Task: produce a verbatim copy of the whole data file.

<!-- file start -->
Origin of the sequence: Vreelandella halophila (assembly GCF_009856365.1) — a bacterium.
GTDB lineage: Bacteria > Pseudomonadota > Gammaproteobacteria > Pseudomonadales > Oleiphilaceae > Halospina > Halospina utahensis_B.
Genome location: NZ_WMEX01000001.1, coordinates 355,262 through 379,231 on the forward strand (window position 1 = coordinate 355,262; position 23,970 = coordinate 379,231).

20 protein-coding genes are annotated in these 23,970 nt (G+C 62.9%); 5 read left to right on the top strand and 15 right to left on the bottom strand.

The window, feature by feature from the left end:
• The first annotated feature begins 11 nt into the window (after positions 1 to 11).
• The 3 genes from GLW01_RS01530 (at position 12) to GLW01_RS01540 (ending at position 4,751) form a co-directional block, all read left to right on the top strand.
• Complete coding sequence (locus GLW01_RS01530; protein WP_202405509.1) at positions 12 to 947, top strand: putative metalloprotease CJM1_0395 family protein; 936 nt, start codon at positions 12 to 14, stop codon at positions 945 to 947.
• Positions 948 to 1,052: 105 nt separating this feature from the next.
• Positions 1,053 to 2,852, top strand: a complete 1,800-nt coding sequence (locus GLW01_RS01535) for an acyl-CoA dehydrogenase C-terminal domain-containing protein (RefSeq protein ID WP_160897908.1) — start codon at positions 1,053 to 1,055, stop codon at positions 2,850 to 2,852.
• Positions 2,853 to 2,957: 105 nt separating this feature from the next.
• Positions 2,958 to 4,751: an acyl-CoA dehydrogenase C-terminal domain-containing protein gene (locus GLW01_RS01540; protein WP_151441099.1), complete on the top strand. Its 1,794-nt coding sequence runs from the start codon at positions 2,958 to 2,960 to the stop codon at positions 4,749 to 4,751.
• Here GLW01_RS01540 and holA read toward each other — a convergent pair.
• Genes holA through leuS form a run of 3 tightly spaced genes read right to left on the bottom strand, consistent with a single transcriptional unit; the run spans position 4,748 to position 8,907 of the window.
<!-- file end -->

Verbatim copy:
Origin of the sequence: Vreelandella halophila (assembly GCF_009856365.1) — a bacterium.
GTDB lineage: Bacteria > Pseudomonadota > Gammaproteobacteria > Pseudomonadales > Oleiphilaceae > Halospina > Halospina utahensis_B.
Genome location: NZ_WMEX01000001.1, coordinates 355,262 through 379,231 on the forward strand (window position 1 = coordinate 355,262; position 23,970 = coordinate 379,231).

20 protein-coding genes are annotated in these 23,970 nt (G+C 62.9%); 5 read left to right on the top strand and 15 right to left on the bottom strand.

The window, feature by feature from the left end:
• The first annotated feature begins 11 nt into the window (after positions 1 to 11).
• The 3 genes from GLW01_RS01530 (at position 12) to GLW01_RS01540 (ending at position 4,751) form a co-directional block, all read left to right on the top strand.
• Complete coding sequence (locus GLW01_RS01530; protein WP_202405509.1) at positions 12 to 947, top strand: putative metalloprotease CJM1_0395 family protein; 936 nt, start codon at positions 12 to 14, stop codon at positions 945 to 947.
• Positions 948 to 1,052: 105 nt separating this feature from the next.
• Positions 1,053 to 2,852, top strand: a complete 1,800-nt coding sequence (locus GLW01_RS01535) for an acyl-CoA dehydrogenase C-terminal domain-containing protein (RefSeq protein ID WP_160897908.1) — start codon at positions 1,053 to 1,055, stop codon at positions 2,850 to 2,852.
• Positions 2,853 to 2,957: 105 nt separating this feature from the next.
• Positions 2,958 to 4,751: an acyl-CoA dehydrogenase C-terminal domain-containing protein gene (locus GLW01_RS01540; protein WP_151441099.1), complete on the top strand. Its 1,794-nt coding sequence runs from the start codon at positions 2,958 to 2,960 to the stop codon at positions 4,749 to 4,751.
• Here GLW01_RS01540 and holA read toward each other — a convergent pair.
• Genes holA through leuS form a run of 3 tightly spaced genes read right to left on the bottom strand, consistent with a single transcriptional unit; the run spans position 4,748 to position 8,907 of the window.